Mechanical Engineering

# Solidworks - Two parts joined together with table bearing

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I've used Solidworks for simulation for some time, but started to wonder how to simulate two parts that are joined together by table bearing. Table bearing requires to leave a gap between two parts, but how would I simulate this in Solidworks? Let's say that we have YRT325 table bearing. Should it be excluded out of simulation between two parts and use some kind of contact plot between two parts?

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Typically you design bearing using calculation (i.e. 20 years life). The other two components are analyzed separately. Their contact area with bearing could be considered as fixed support.

Alternatively, you could follow this tutorial. This would work on simple assembly with good geometry (on tutorial/example in books, not in real life components)

Mind you, assembly simulation with "special contact" usually doesn't work in complex assembly. So the first method usually applied.

The tutorial is a very conservative way to handle things. A more PC way to handle connection shown here:

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Let me throw a ball here. When doing a simulation, I can suppress the bearing. But I've been wondering if I can define bearings contact faces and say to the solidworks: "This selected face is connected to this face and should pass the force to the fixtures through this connection." Or do I just do it as: "These faces are in fixed position and pass force of N to the fixtures"?

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You can do either.

Option 1 usually took longer simulation time and you need a good geometry for that to solve.(pic 1 and 2 of your attachment)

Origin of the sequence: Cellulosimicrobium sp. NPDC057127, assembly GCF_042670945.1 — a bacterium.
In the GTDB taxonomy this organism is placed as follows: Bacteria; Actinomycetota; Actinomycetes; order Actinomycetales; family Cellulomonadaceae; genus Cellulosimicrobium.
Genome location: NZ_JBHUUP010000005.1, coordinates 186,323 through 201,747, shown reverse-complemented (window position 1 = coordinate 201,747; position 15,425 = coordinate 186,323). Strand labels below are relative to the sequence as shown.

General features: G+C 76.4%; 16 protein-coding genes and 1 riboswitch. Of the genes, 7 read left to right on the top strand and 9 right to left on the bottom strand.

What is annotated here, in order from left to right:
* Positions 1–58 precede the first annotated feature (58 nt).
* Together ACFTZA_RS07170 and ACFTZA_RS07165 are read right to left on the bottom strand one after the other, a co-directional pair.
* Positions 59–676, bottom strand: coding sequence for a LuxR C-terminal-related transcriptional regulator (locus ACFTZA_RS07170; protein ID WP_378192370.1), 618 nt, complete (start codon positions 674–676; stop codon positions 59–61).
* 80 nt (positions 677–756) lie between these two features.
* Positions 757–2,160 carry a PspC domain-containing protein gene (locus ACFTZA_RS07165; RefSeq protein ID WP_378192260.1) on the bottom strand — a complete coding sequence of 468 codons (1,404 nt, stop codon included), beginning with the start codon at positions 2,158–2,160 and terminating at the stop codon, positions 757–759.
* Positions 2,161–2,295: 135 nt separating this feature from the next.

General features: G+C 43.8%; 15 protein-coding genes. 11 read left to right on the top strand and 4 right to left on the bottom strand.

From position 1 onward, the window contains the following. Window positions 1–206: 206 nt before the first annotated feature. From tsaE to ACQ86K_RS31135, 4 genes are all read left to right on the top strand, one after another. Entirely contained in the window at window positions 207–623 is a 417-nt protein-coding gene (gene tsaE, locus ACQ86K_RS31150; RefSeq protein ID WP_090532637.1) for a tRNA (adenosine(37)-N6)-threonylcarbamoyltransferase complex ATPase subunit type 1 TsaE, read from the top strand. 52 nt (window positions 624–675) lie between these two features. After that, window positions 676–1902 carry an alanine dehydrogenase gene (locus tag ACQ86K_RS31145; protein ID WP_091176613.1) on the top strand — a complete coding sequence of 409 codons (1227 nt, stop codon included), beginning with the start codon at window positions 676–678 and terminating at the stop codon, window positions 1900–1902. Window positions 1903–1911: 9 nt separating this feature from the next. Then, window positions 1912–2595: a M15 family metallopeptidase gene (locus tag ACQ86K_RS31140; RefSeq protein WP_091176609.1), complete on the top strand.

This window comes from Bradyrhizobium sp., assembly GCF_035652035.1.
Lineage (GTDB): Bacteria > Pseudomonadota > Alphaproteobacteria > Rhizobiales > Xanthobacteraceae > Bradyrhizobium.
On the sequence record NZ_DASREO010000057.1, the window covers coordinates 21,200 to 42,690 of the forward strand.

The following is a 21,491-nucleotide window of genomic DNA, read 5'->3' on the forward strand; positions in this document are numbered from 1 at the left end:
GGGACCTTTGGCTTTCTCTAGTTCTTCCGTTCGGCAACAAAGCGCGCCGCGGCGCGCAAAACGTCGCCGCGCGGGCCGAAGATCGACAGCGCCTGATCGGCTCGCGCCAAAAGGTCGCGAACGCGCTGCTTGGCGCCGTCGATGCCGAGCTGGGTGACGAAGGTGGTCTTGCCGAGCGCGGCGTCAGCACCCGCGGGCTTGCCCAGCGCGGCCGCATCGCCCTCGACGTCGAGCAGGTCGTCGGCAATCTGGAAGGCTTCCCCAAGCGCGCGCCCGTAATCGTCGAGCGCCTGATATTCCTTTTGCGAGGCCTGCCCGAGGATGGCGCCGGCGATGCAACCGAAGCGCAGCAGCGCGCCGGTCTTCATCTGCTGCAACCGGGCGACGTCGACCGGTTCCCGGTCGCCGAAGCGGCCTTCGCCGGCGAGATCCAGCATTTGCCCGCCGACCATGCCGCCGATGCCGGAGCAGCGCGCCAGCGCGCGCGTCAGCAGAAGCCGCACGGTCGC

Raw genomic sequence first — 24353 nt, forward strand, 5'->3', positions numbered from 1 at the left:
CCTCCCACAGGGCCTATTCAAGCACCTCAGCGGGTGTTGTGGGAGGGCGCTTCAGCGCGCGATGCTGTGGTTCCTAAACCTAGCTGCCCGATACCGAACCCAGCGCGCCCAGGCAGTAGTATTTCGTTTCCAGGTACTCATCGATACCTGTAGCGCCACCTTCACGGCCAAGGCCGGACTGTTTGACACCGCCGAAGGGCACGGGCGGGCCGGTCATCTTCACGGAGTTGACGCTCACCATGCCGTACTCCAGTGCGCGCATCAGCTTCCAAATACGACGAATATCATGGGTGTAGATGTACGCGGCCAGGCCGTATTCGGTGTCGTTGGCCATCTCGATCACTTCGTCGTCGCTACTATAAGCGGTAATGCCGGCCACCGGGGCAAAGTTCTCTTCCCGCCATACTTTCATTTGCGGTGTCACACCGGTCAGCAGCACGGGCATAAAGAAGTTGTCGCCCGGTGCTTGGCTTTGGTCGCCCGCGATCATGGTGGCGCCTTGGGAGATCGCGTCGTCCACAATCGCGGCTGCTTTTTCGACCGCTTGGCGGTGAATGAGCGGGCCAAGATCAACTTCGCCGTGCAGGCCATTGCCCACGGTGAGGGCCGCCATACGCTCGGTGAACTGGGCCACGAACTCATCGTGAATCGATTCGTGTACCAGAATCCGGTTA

Option 2 is preferable when you design actual component (you need to know which has which support though) (pic 3 of your attachment). Btw, in this case, Your load should be modeled on the bearing contact area, instead of the whole flat area.

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The problem is that bearings that are available for solidworks are not perfect models. They are somewhat lacking in detail and their materials are not defined. So If I do a simulation it has to be done (option 2) as shown in this picture. But how do I set the fixtures and forces so that the stressed lower structure behaves accordingly?

How I understand it:

Force is only applied downwards. As the bearing is fixed on lower face it can not translate in X- and Z-coordinate direction but can only apply force in Y-coordinate direction. But how about the wall area. Do I define it also as fixed or leave it alone. The bearing is contact with the wall face, that much I understand.

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Let say the assembly consist of

A - contact area - A (one part)

Bearing (one part)

C - contact area - C (one part)

Make two simulations...

A with applied force on top; contact area as fixed support.

C with applied force on contact area; bottom leg as fixed support

Contact area with bearing could be made by using "split" function. Defined as "face" in drawing below.

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• 1 year later...

just upgraded from 2012 to 2014 recently but I haven't tried it since then. I suspected that it might have been because each part file has hundreds of configurations since it is one file for all sizes of a given type of hardware. You mentioned that you can have one file for each specific configuration so I wonder if that would make it perform better.

I knew that you could set custom properties for the toolbox component but I didn't know about that option to create a new configuration for each option of a given parameter. That sounds like a good way to handle materials (but still that just multiplies the number of configs you have for a given file).

Also I didn't know about that import/export for the custom properties, I thought you had to enter the properties in the toolbox manager. Importing from excel sounds way easier, so disregard my comment about the difficulty of adding custom properties.

The BOM functionality I was referring to was just having internal part numbers and descriptions be able to show up, so that can be disregarded too.

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